>Banned Books Week – Bonfires


Yesterday on my personal blogs, I posted about Fahrenheit 451, where firemen don’t put out fires, they start them. They burn books. In keeping with Banned Book Week, which runs from September 29th through October 6th, I wanted to talk about books that have been burned as opposed to just being pulled from the book shelves.

Ideas and Freedom of Expression

Books are about ideas. Ideas that are expressed in the most powerful way known to humankind—the written word. Benjamin Franklin said, “Whoever would overthrow the liberty of a nation must begin by subduing the freeness of speech.” Throughout history the suppression of ideas has been a well-used tactic of dictators, conquerors and closed governments. When you take away an individual’s freedom to think and express themselves, you keep them under your control. But the wonderful thing about ideas is this, they cannot be suppressed. No matter how hard a governing body tries to suppress an idea, there is always the need to rebel against such suppression. As we have seen in the 20th century, and even in recent weeks, people eventually rebel against any tyranny that seeks to silence those they attempt to rule.

For centuries, books have been destroyed or removed from shelves based on content some people have found offensive. Interestingly enough, some of those books have been ranged from great spiritual texts such as the Bible and the Talmud to recent works such as J.D. Salinger’s Catcher in the Rye or Toni Morrison’s Beloved.

Books Burnings

Below are a number of books that have either been thrown on the fire. These books were deemed to be offensive based on a singular viewpoint rather than allowing people to think and choose for themselves.

The Talmud
After being “charged” and “found guilty” in the 1242 Paris trial (sometimes referred to as the “Paris Debate”), the French crown burned all Talmud copies in Paris

Martin Luther’s Bible
In 1624, the Pope ordered Martin Luther’s (founder of the Protestant religion) German translation of the Bible be burned.

Jewish and anti-Nazi books
In the 1930s and 1940s, the Nazis burned over 18,000 works of Jewish authors, and other works deemed not to correspond with Nazi ideology, which were publicly burned.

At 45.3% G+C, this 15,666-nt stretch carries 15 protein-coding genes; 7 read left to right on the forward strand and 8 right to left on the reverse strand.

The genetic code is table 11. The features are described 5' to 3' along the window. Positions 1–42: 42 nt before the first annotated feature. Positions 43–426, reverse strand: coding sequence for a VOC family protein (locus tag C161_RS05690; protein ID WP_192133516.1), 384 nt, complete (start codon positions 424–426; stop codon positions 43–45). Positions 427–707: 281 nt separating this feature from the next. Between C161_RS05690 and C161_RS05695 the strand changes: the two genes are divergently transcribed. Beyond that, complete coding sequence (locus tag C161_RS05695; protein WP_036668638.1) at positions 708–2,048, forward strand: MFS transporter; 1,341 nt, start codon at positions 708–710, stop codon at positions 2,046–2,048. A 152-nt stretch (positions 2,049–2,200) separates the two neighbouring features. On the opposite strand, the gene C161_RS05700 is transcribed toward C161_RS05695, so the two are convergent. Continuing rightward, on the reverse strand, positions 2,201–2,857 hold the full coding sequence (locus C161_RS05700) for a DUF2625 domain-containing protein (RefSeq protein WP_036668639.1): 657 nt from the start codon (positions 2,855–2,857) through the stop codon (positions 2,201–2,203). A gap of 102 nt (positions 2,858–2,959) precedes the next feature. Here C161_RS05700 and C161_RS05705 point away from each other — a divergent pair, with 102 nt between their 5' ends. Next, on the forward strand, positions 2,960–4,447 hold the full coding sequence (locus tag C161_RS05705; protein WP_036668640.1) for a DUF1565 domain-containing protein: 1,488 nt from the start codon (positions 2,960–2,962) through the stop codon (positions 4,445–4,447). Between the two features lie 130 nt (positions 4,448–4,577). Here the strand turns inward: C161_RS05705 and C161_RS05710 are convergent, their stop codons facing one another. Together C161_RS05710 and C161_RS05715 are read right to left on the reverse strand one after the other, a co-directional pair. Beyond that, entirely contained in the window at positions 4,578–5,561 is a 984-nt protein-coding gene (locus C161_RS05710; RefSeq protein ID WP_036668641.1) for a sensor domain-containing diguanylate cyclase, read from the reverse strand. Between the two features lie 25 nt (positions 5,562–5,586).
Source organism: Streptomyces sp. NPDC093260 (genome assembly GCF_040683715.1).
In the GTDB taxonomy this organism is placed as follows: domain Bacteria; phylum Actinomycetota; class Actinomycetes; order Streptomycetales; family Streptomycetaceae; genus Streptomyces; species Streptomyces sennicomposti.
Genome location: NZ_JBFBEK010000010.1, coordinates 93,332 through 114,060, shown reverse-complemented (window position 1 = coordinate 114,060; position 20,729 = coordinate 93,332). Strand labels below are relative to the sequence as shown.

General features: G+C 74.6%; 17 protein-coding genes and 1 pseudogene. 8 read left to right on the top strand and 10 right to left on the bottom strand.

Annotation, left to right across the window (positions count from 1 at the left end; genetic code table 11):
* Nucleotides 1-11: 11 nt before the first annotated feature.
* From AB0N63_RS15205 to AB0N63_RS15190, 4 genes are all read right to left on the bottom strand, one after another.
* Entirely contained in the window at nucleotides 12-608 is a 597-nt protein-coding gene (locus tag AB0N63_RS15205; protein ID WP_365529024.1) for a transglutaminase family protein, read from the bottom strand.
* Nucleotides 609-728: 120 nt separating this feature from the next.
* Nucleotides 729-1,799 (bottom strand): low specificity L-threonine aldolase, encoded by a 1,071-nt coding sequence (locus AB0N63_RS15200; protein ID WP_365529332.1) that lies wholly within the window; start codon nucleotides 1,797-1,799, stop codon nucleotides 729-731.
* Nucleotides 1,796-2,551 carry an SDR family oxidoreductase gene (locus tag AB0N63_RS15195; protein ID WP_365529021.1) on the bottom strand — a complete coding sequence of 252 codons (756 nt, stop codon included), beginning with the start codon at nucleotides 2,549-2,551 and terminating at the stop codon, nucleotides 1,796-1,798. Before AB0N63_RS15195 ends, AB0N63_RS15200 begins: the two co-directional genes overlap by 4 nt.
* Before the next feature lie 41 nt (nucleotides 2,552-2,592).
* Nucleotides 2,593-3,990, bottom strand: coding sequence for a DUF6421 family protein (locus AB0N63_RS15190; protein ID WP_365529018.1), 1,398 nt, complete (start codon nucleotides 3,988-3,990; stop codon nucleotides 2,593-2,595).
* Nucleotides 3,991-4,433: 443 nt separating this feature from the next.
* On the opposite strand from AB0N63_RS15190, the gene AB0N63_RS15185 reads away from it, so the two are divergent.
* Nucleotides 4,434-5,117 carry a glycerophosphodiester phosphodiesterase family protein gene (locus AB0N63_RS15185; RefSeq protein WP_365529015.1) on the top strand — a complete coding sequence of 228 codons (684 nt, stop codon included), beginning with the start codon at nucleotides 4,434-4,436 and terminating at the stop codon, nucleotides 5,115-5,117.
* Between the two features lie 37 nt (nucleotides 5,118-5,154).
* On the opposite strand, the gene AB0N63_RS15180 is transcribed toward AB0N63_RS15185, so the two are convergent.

Communist books
Personal Note
– I specifically included this item simply because I found it ironic that fear of something can drive people to the extreme. I firmly agree with this quote…

“If we don’t believe in freedom of expression for people we despise, we don’t believe in it at all.”—Noam Chomsky, speaking in a BBC television interview with John Pilger on The Late Show (1992)

In 1953 Senator Joseph McCarthy provided a list of books to the press and demanded the State Department remove the material from bookshelves. Some of the libraries burned the newly-forbidden books.

The Satanic Verses
The 1988 publication of the novel The Satanic Verses, by Salman Rushdie, enraged Muslims around the world. In the United Kingdom, book burnings occurred in Bolton and Bradford. Rushdie was forced into hiding as a result of the book due to threats on his life. Two bookstores in California were firebombed for selling the book.

Harry Potter books
Harry Potter has enraged conservative churches across the United States for the use of magic in this fictional work. Deemed unholy, book burnings of J.K. Rowling’s popular series have occurred in New Mexico, South Carolina, and Iowa.

Be sure to Visit Samhain’s Reader loop (Samhain Cafe) for great prizes and more info on Banned Books Week today through Saturday!

This entry was posted in Banned Books Week, Censorship, Creativity, Reading, Writing by Monica Burns. Bookmark the permalink.

About Monica Burns

A bestselling author of erotic romance, Monica Burns penned her first short romance story at the age of nine when she selected the pseudonym she uses today. From the days when she hid her stories from her sisters to her first completed full-length manuscript, she always believed in her dream despite rejections and setbacks. A workaholic wife and mother, Monica believes it’s possible for the good guy to win if they work hard enough.

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